Single | n = 473, a = 1 | 0.075% |
Double | n_{1} = 327, a_{1} = 0, r_{1} = 2, n_{2} = 385, a_{2} = 2 | 0.094% |
Single | n = 628, a = 2 | 0.13% |
Double | n_{1} = 327, a_{1} = 0, r_{1} = 3, n_{2} = 582, a_{2} = 3 | 0.15% |
Single | n = 773, a = 3 | 0.18% |
Double | n_{1} = 330, a_{1} = 0, r_{1} = 3, n_{2} = 719, a_{2} = 4 | 0.18% |
Strategies for Reducing the Sample Size – For when a sampling plan is used
- Variables data – having a measurement instead of attribute pass/fail results, allows variable sampling plans to be used. They require as few as 15 samples in contrast to the minimum of 299 above.
- Stress testing – testing a small number of units using a method that induces more failures than expected in the field. Note the stress test column in the table above. This can include design margin as described in Appendix A of STAT-03.
- Multiple tests on the same unit. A sample size is 30 means 30 tests are required. Under certain circumstance if may be possible to test 3 units 10 times each.
Hello,
Thanks for this clear sample plan.
I have a question about these sentences “Multiple tests on the same unit. A sample size is 30 means 30 tests are required. Under certain circumstance if may be possible to test 3 units 10 times each.”
Can you detail these circumstances please?
Have a great day.
Best regards,
Thierry.
One example is hardware like a glucose meter where 3 units can be tested 10 times each. It assumes the difference between the meters is small compared to the overall variation in the data. The key is repeated measures on the same unit vary as much as measurements on different units. An example of where it cannot be done is when the 10 measurements on one unit are close together but very different than the 10 measurements on the second and third units.
Where did 15 come from in the following paragraph:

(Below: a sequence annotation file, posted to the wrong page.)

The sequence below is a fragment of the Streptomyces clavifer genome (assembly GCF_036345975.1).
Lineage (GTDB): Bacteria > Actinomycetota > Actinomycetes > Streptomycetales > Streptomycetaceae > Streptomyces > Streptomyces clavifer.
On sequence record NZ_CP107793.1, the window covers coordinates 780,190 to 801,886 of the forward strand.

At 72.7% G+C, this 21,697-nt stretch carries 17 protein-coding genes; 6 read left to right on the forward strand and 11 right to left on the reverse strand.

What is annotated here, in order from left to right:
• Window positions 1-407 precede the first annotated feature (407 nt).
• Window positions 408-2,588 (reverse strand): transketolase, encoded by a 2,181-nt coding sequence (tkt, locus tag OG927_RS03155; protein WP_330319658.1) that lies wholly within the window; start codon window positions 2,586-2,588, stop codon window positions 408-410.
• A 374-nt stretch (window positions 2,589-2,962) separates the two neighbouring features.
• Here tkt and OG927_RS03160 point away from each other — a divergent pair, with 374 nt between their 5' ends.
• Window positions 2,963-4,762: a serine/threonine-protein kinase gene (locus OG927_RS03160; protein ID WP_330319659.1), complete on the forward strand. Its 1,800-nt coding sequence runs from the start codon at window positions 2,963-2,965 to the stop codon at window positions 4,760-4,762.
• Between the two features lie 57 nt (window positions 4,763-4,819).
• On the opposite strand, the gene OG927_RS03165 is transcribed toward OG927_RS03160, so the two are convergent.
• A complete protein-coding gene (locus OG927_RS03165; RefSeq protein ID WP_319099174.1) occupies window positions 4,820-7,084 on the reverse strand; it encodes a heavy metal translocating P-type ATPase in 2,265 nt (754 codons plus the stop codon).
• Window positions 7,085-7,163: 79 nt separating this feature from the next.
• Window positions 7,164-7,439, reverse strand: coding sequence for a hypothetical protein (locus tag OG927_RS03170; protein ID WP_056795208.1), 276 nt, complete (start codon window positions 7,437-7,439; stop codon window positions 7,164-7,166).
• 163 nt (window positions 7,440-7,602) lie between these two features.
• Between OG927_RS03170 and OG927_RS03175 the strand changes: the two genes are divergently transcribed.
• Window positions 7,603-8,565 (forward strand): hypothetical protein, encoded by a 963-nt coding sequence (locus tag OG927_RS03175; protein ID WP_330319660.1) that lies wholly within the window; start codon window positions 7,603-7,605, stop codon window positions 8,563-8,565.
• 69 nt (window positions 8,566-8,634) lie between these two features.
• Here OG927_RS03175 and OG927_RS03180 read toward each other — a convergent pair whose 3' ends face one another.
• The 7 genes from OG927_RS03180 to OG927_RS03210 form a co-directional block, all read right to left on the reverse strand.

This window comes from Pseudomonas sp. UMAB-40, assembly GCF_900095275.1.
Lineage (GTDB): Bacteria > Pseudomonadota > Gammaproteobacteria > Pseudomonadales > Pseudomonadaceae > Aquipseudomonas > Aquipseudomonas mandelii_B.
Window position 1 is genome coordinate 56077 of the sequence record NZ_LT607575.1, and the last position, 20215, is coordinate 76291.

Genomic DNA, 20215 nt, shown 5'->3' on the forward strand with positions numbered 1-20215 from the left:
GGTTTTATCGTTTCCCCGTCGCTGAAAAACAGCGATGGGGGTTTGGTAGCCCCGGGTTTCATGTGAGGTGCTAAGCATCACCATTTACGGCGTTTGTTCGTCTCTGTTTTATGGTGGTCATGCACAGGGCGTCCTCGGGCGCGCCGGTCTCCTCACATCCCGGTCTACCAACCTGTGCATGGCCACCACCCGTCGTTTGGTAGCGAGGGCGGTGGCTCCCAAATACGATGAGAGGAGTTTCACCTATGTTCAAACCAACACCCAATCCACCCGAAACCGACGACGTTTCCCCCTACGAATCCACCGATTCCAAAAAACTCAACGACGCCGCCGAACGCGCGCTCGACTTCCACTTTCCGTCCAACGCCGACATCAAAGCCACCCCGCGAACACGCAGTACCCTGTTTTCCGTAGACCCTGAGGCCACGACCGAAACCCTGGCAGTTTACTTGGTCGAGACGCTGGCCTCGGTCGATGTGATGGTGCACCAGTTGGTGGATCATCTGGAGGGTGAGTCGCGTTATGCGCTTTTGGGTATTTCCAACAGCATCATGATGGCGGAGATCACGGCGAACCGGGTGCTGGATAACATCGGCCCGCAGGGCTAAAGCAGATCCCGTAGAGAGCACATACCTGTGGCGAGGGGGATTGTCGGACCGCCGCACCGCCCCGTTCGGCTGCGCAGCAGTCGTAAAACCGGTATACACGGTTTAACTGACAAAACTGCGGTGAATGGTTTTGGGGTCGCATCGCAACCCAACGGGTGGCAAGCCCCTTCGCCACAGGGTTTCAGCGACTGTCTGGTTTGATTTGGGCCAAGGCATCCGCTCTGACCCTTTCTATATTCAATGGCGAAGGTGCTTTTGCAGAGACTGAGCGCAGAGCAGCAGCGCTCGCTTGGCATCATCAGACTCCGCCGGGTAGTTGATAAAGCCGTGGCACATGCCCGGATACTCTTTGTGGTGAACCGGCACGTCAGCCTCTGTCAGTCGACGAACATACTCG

“Variables data – having a measurement instead of attribute pass/fail results, allows variable sampling plans to be used. They require as few as 15 samples in contrast to the minimum of 299 above.”
My tables of variables sampling plans range from 15-100 samples. The 15 is due to the assumption of normality. Less than 15 samples does not provide enough data for verifying the normality assumption. While 15 is minimum, I would generally recommend 50 samples for mormaility test. 15 is less than I would like but still tolerable. It is sufficient to detect larger departures from normality which have the largest effect on the variable sampling plan.
I’m new to testing for normality… am I understanding this correctly:
– Quantity 50 is suggested minimum per best practice but it might go as low as 15; but neither of these numbers are a hard rule or are published in a whitepaper/journal etc?
– I’m seeing people on forums claiming normality with a sample size of 3 using the Sharipo-Wilk test… which makes no sense to me because normality tests don’t actually confirm normality. All these people really did was prove that the data was no too grossly non-normal to fail the test?
50 is my suggested number for testing for normality relative to acceptance sampling. Too large of number can lead to rejecting the normal distribution for small departures which have little effect on the sampling plan. I suggest 15-100, ideally 50.
You are correct that normality tests do not prove normality. Instead, they detect sizeable departures from normality. The size of the departure detected depends on the sample size. Less than 15 is too few samples. More than 100 is too many samples. With 3 samples, the normality test will almost always pass even for very nonnormal data.